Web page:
Twenty-one Tanzanian nationals have filed a legal case against Canadian mining giant Barrick Gold for grave human rights violations at the company’s North Mara gold mine in Tanzania.
This is the first time Barrick is facing legal action in Canada for human rights violations at one of its operations abroad, in this case Tanzania.
The action by the plaintiffs, who are members of the Indigenous Kuria (Wakuria) community amongst whose villages in northern Tanzania the mine has been built, concerns brutal killings, shootings and torture.
Those atrocities are allegedly committed by police engaged to guard the mine (who local residents refer to as “mine police”).
They are represented by the law firms Camp Fiorante Matthews Mogerman LLP and Waddell Phillips.
Filed in the Ontario Superior Court of Justice, the case includes claims for five deaths, five incidents of torture, and a further five injuries from shootings by the “mine police”.
The North Mara mine is notorious for violence against the Kuria people who lived on, farmed and mined the land on which Barrick’s mine has been built.
Earlier this month, RAID reported that the North Mara mine ranks as one of the deadliest industrial mines in Africa for security-related violence.
The mine is said to feature at least 77 deaths of people and 304 injuries, many on multiple occasions, by police responsible for the Mine security.
Most of these incidents occurred after Barrick acquired the mine in 2006.
As RAID has reported, central to the violence has been the mine’s use of Tanzanian police officers for security.
The North Mara mine pays, equips, feeds and houses approximately 150 police officers on an ongoing basis, who operate under a signed agreement between the company and the police.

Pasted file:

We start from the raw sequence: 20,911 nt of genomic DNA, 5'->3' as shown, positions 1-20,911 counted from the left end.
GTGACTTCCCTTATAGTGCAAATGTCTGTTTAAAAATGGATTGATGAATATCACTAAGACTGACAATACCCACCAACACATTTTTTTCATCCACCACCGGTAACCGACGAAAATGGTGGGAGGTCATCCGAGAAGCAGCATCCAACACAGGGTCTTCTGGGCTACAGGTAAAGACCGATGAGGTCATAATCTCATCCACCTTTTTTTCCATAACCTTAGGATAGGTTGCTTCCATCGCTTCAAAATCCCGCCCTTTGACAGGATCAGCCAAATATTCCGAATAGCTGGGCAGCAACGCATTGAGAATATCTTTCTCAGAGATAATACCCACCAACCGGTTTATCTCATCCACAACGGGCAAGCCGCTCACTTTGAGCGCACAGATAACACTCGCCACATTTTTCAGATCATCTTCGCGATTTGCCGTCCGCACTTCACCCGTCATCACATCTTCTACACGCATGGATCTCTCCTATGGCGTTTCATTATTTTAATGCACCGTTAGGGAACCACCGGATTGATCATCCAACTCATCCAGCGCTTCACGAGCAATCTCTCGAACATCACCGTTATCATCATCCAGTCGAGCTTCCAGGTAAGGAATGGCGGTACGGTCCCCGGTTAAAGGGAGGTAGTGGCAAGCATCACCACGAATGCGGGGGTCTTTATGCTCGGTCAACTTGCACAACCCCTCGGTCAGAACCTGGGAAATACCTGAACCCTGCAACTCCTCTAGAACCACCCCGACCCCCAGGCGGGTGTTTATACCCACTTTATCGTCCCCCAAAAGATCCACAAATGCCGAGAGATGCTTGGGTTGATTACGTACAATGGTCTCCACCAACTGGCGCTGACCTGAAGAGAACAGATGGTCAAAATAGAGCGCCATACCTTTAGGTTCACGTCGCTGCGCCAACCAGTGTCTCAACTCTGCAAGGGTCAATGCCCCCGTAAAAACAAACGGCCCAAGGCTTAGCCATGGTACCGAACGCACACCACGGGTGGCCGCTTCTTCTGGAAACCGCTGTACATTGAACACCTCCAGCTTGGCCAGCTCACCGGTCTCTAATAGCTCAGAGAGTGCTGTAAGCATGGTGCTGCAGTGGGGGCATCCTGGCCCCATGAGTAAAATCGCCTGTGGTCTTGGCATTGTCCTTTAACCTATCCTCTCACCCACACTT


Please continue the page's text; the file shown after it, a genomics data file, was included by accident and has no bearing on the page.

They are armed with rifles, submachine guns, batons and wooden clubs, as well as teargas and sound bombs that they fire from launchers.
RAID’s research, including interviews with a whistleblower from the mine’s internal security team, has found that the police form an important part of the North Mara mine’s security structure.
They are present in the mine’s central control room, share the same radio frequency as the mine’s internal security team, and are continuously deployed around the mine site.
According to a senior police commissioner, the police engaged by the mine provide their services exclusively to the mine, and not to the community at large.
In correspondence with RAID, Barrick says that the mine does not employ, “supervise, direct or control” police assigned to it, and is not responsible for their conduct.
Whether Barrick may be held responsible under the law for the harm caused in these cases is a question Canadian courts are now being asked to rule on.
RAID began in 1998 as a pioneering research project at the University of Oxford focused on the human rights impact of the privatisation of Zambia’s state-owned copper mines.
The project uncovered secret investment agreements, inadequate oversight by government bodies and corporate malpractice, with little or no consideration of the rights of local populations.
The findings were ground-breaking and helped set the direction for RAID’s subsequent work: clarifying the human rights responsibilities of corporations and seeking to develop effective mechanisms for curbing corporate misconduct.